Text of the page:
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A controversial hug dogs Chris Christie

Jerry Jones flew Chris Christie to Dallas for an NFL playoff game. That's proving to be surprisingly controversial.
Chris Christie, embracing Cowboy’s owner Jerry Jones at a Cowboys game on Jan. 4, 2015.
Chris Christie, embracing Cowboy’s owner Jerry Jones at a Cowboys game on Jan. 4, 2015.
New Jersey Gov. Chris Christie (R) makes no secret of the fact that when it comes to football, he doesn't root for the teams that actually play in his home state -- he loves the Dallas Cowboys. In fact, Christie loves his team so much he traveled to Dallas over the weekend to see their playoff game in person, from the comfy confines of the Cowboys' owner's luxury box.
When Dallas scored a late go-ahead touchdown, cameras caught the governor celebrating, awkwardly trying to embrace team owner Jerry Jones. One New Jersey reporter called it the hug "seen 'round the world."
One of the questions that initially dogged Christie, aside from his taste in teams, had to do with costs -- did the governor ask taxpayers to finance his football excursion? Apparently, the answer is no. Late yesterday, the matter was put to rest when the governor's office issued a statement saying Christie "attended the game last night as a guest of Jerry Jones, who provided both the ticket and transportation at no expense to New Jersey taxpayers."
So, that settles that? Well, sort of. The question of whether Christie forced his constituents to pick the tab has been answered, but the Wall Street Journal reported this morning on a separate matter.

New Jersey Gov. Chris Christie accepted a plane ride to Dallas and a seat at a Cowboys playoff football game in a luxury suite from team owner Jerry Jones, who has a business relationship with the Port Authority of New York and New Jersey, officials said. [...] The Cowboys, along with the New York Yankees and Checketts Partners Investment Fund, are owners of Legends Hospitality, the operator of a soon-to-be-opened observatory of the 104-story One World Trade Center -- operated by the Port Authority, which Mr. Christie jointly controls with New York Gov. Andrew Cuomo. Financial terms of the deal haven't been publicly disclosed.

The Port Authority, you'll recall, played a central role in Christie's bridge scandal -- it was the governor's top aides at the Port Authority who helped impose crippling traffic on a New Jersey community for political reasons Christie and his team have not yet fully explained.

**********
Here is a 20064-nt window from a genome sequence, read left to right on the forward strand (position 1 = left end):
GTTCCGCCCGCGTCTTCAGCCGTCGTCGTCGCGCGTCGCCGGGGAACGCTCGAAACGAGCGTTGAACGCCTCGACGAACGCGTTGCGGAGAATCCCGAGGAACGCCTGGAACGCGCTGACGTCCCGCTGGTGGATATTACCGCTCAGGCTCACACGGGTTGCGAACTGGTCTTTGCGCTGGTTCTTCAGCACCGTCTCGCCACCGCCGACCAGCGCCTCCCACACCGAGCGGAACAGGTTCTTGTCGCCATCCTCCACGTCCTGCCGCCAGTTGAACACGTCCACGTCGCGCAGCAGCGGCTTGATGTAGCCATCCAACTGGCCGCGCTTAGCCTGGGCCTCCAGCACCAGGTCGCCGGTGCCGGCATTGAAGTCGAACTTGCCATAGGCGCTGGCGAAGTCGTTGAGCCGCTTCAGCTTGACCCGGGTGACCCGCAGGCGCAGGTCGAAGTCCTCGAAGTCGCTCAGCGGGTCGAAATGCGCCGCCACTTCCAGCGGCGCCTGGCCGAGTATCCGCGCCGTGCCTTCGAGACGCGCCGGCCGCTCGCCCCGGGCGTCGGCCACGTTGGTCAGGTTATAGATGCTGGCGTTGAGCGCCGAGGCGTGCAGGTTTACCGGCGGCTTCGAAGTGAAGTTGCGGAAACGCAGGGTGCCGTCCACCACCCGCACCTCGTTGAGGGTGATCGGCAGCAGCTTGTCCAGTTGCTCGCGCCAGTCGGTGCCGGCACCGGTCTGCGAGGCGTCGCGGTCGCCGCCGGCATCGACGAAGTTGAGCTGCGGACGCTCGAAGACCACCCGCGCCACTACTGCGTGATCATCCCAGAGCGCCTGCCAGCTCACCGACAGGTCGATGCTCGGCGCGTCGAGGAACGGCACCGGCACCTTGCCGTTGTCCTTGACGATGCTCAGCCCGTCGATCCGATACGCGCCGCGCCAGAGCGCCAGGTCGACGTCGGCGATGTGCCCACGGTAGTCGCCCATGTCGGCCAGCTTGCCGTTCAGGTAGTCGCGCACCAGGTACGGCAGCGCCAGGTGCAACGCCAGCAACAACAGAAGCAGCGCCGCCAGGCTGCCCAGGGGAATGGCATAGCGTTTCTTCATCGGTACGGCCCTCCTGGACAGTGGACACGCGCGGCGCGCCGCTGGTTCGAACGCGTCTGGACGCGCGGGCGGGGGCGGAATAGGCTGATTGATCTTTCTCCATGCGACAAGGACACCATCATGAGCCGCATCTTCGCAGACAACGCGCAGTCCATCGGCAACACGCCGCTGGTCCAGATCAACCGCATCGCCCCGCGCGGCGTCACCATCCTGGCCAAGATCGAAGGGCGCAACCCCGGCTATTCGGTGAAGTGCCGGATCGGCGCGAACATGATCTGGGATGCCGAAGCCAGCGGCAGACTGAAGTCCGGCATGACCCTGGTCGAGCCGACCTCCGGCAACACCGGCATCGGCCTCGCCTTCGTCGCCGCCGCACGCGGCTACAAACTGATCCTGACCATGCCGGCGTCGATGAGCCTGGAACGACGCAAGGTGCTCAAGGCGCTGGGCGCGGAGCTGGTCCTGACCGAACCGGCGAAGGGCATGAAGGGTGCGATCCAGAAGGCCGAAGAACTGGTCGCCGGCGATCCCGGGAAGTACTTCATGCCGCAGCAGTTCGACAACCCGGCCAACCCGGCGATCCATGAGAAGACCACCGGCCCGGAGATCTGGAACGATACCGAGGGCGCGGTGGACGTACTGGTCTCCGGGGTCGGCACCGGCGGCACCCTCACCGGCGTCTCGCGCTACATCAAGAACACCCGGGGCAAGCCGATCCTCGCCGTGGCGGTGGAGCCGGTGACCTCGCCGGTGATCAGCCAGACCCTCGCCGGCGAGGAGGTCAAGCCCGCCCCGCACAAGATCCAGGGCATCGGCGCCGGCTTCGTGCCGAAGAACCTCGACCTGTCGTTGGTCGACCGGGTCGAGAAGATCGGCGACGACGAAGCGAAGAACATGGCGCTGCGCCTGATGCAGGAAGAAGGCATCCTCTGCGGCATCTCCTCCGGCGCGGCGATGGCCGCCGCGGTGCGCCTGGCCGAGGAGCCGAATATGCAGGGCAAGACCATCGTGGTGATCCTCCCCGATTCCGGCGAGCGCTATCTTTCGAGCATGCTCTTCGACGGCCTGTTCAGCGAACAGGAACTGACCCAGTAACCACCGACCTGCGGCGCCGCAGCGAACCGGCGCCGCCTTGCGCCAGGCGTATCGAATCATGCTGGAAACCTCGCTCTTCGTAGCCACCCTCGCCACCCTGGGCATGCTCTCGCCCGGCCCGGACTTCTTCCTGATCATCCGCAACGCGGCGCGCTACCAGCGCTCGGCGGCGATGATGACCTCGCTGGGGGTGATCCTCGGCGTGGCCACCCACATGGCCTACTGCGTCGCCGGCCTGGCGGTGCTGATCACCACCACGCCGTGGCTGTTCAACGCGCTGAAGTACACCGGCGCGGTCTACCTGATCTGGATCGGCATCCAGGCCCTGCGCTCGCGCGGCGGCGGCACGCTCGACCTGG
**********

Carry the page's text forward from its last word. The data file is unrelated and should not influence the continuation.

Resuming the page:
The WSJ talked to a board member of Legends who said it's "silly" to connect Jones' business interests to Jones' generosity towards Christie. That may very well be true -- this is probably a coincidence.
But the same article quoted Princeton's Jameson Doig, who wrote a book about the Port Authority, and who said Christie's relationship with, and gifts from, Jones "sends the wrong signal if Christie or any of his top aides appear to have a conflict of interest in their relationship to the Port Authority."
For context, it's worth noting that state lawmakers in New Jersey and New York overwhelmingly approved a major reform package for the Port Authority, drawing the support from both parties in both states. Christie and New York Gov. Andrew Cuomo (D) vetoed the reforms last week, to the disappointment of the New York Times' editorial board.

Rather than approve fundamental reforms passed by near-unanimous votes in both state legislatures, the two governors are proposing a weaker set of changes that would leave largely undisturbed their iron grip over the authority. For good measure, they have demanded the resignations of all present commissioners, which would give them even greater control going forward. [...] The legislative reform would have made it harder for the governors to pack the authority with their friends and political cronies. It would have required the commissioners to swear that their duty was, first and foremost, to the Port Authority's mission of running the bridges, ports, airports and other major facilities in the two states. It would have mandated more public involvement in the agency's decisions, including more public warnings and hearings before any toll increase. The weaker reforms touted by the governors are based on recommendations by a panel appointed by Mr. Christie and Mr. Cuomo.